The golden rum cake recipe stood out to me as I have a passion for rum cake, borne of many lovely work trips to the Bahamas and memories of the wonderfully aromatic Tortuga Rum Cakes shop. With some shame, I can confess that, on one trip, I had to buy an extra suitcase while I was out there, in order to bring all my purchases back – a case full of rum cakes (nb. I am not exaggerating for comedic effect; I speak the cold hard truth). This recipe gets pretty close to those heavenly creations.
I have made a rum cake before (recipe can be found here) but it was more of a nutty rum cake. This one replicates the more yellow, pudding-y rum cakes and has rather more booze in it! You can see the rum saturation in this slice:
From memory, this is the first cake I’ve ever made where I think it needs to come with a “drink and drive” warning. Because the rum glaze contains rum where the alcohol isn’t cooked out, it does pack a punch. Bear it in mind if you’re partaking in this cake and have already had a beverage or two. Be safe out there, people!
I think you could cut back on the quantities in the glaze if you weren’t that into rum. Some of my eaters found it too strong...while others loved it. The cake definitely mellows with age and the punchy strength of the rum softens; the cake is huuuuuge but this doesn’t matter because a) it’s heavenly, and b) it keeps a week in an airtight container.
As the recipes in the book are American, they are only given in cups. I have converted them to metric but include the cups for anyone who prefers them.
I finish on a more serious note. My friend, Soo, the one I have to thank for getting me into blogging and introducing me to a whole new world is supporting a really important charity – the Canadian Parkinson’s Society. The charity funds research into Parkinson’s and I’m sure you’ll all agree that any findings will benefit sufferers the world over. You can read more about it and make donations via Soo’s site.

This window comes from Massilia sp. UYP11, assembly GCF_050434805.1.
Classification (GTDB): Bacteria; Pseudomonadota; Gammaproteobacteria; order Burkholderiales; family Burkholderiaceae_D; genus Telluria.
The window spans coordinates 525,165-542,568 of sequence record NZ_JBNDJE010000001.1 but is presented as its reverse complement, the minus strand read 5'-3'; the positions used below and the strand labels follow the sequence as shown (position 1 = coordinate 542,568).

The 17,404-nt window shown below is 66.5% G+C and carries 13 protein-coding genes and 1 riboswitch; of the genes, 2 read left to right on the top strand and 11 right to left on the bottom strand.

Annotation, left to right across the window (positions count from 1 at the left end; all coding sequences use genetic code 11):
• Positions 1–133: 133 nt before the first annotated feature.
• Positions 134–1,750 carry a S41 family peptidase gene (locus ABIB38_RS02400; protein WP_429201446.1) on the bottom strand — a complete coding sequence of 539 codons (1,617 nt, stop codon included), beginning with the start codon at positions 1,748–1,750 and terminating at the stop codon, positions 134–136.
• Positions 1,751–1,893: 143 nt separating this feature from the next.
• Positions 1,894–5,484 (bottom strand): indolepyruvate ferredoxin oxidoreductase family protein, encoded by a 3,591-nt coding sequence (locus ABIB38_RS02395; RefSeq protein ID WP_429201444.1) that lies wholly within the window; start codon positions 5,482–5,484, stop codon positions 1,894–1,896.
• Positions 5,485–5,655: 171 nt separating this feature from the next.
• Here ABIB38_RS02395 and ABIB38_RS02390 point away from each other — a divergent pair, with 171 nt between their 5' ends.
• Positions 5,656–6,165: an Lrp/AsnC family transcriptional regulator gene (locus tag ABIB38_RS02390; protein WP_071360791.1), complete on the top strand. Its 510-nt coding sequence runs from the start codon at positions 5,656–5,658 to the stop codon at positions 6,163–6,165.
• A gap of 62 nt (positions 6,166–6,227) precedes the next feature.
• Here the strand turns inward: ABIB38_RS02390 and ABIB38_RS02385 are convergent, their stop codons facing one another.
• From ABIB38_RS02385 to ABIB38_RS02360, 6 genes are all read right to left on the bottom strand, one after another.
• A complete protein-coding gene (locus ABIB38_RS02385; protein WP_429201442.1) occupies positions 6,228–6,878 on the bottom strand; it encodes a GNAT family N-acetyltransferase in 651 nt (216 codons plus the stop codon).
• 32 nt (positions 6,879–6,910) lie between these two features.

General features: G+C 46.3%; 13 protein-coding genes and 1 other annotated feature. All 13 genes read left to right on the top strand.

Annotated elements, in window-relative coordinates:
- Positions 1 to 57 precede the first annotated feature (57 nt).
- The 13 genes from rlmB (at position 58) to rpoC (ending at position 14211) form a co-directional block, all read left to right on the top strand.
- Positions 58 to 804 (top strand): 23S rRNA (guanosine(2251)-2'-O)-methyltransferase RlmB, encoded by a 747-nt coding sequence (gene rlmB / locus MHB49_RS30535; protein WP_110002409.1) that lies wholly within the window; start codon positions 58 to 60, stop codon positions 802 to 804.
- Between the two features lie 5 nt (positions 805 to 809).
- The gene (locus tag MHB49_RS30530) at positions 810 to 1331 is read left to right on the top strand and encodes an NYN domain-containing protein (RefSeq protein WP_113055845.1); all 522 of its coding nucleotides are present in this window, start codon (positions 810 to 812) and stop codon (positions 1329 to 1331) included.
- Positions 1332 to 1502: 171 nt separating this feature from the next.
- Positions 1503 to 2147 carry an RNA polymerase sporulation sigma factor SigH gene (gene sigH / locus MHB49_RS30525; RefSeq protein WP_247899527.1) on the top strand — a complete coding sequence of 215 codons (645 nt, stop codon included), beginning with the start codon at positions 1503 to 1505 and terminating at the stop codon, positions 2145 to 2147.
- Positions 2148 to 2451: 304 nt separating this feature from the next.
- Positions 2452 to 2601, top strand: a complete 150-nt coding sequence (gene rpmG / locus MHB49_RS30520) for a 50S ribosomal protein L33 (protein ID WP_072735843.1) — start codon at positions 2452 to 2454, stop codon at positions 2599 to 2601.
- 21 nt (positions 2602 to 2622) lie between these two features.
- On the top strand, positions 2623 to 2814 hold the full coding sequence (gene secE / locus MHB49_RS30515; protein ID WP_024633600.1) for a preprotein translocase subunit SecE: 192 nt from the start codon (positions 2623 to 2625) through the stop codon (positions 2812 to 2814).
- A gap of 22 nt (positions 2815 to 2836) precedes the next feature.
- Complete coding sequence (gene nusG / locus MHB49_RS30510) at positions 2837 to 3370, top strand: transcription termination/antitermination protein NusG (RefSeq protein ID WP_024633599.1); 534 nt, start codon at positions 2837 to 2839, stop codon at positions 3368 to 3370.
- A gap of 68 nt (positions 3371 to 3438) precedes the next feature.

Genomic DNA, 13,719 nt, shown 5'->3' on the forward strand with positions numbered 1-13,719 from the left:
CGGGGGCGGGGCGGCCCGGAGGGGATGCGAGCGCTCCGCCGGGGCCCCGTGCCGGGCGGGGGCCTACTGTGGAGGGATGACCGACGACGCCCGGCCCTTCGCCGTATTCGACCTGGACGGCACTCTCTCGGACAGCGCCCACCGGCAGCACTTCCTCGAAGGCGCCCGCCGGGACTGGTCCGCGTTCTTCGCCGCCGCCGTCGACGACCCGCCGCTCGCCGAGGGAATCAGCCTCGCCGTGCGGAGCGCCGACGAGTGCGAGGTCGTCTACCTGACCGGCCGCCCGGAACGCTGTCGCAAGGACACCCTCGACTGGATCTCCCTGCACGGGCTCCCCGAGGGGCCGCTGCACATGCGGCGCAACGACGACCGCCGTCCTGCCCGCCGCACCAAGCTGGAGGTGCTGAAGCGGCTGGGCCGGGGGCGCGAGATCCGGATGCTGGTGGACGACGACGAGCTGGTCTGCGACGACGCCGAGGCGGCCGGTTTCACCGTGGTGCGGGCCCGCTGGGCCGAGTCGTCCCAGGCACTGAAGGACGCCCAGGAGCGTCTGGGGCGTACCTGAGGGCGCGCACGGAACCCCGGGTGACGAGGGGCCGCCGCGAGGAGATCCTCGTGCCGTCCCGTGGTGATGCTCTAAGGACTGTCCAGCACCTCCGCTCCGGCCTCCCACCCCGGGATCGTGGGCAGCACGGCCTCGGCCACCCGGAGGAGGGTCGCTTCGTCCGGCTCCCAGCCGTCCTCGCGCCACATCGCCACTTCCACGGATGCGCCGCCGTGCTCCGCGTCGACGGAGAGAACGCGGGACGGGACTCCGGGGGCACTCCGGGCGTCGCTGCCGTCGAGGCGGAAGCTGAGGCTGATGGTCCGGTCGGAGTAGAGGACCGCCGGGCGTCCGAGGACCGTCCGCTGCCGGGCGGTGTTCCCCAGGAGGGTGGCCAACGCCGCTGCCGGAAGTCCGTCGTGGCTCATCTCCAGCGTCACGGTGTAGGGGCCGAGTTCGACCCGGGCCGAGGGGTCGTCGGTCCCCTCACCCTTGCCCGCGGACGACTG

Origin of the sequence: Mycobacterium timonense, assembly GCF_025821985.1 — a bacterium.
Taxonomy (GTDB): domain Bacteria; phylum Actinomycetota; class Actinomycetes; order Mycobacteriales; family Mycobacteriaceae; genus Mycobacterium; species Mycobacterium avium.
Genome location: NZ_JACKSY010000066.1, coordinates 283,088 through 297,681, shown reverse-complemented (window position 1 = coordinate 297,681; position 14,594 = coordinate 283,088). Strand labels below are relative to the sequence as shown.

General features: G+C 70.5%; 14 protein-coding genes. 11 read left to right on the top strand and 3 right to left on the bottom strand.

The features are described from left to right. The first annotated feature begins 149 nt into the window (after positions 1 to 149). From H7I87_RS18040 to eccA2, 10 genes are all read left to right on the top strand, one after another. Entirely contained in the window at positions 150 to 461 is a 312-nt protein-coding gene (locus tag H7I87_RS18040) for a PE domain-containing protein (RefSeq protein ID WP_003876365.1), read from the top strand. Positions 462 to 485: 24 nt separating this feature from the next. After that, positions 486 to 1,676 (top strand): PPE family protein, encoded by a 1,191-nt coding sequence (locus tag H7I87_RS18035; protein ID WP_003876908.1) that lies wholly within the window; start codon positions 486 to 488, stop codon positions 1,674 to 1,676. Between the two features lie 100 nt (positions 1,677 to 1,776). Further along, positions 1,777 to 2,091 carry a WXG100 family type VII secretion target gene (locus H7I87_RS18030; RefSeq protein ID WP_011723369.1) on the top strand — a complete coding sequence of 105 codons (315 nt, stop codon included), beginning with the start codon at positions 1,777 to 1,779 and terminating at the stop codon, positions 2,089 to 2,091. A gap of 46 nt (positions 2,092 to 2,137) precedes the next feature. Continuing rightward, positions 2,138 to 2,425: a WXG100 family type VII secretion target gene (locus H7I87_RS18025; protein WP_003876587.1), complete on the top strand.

Just one last sweetener to add; Soo being Soo, she’s offering great gifts (awesome earrings that she’s made) for anyone donating over $10 (that’s about £6) and also entry into a prize draw for anyone who donates.
For the cake:
230g / 1 cup unsalted butter, at room temperature
400g / 2 cups caster sugar
375g / 3 cups plain flour
1 teaspoon baking powder
½ teaspoon bicarbonate of soda
250ml / 1 cup milk
2 teaspoons vanilla extract
180ml / ¾ cup golden rum – I used Mount Gay Golden rum (oh Tortuga – why don’t you export?)
For the glaze:
60g / 4 tablespoons unsalted butter
200g / 1 cup caster sugar
63ml / ¼ cup water
125ml / ½ cup golden rum
Preheat the oven to 180˚C/fan oven 160˚C/350˚F/Gas mark 4
Grease a 9-10” bundt tin (that’s approx 23-25cm). As bundt tins have fine details and I wanted the cake to retain those, I used a cake release spray – it gets into the nooks and crannies of complicated moulds better.
Cream together the butter and sugar – dedicate a lot of time to this, until the batter turns pale and light textured – almost like whipped cream. I can sometimes spend 10 minutes or more on this stage.
Beat in the eggs one at a time; if it looks like the mix might curdle add some of the flour.
Combine the flour, baking powder and bicarbonate of soda in a bowl.
In a jug, combine the milk, vanilla and rum.
Beat about a third of the flour mix into the batter, followed by a third of the milk mix.
Repeat twice more until all the ingredients are combined.
Pour the batter into the prepared tin and bake for approximately 1 hour or until a skewer inserted into the cake comes out clean. Check the cake after 50 minutes as mine only needed 55 minutes cooking time.
Leave to cool, still in the tin, on a wire rack.
Now make the glaze: melt the butter over a low heat.
Stir in the sugar and water and slowly bring to the boil.
Cook for 5 minutes, stirring all the time.
Remove the pan from the heat and stir in the rum.
Pour the glaze over the cake while it’s still in the tin – this forces the cake to absorb all the liquid. Pour gently and slowly as it’s possible that the cake might not absorb it all in one go and you might have to stop and give it time to recover!
Leave to cool completely (still in the tin) before de-tinning onto a plate and storing in an airtight tin.
Serve in generous slices – I don’t think it needs any accompaniment but whipped cream is an option!
Bask in the glory of the wonderful thing you have created.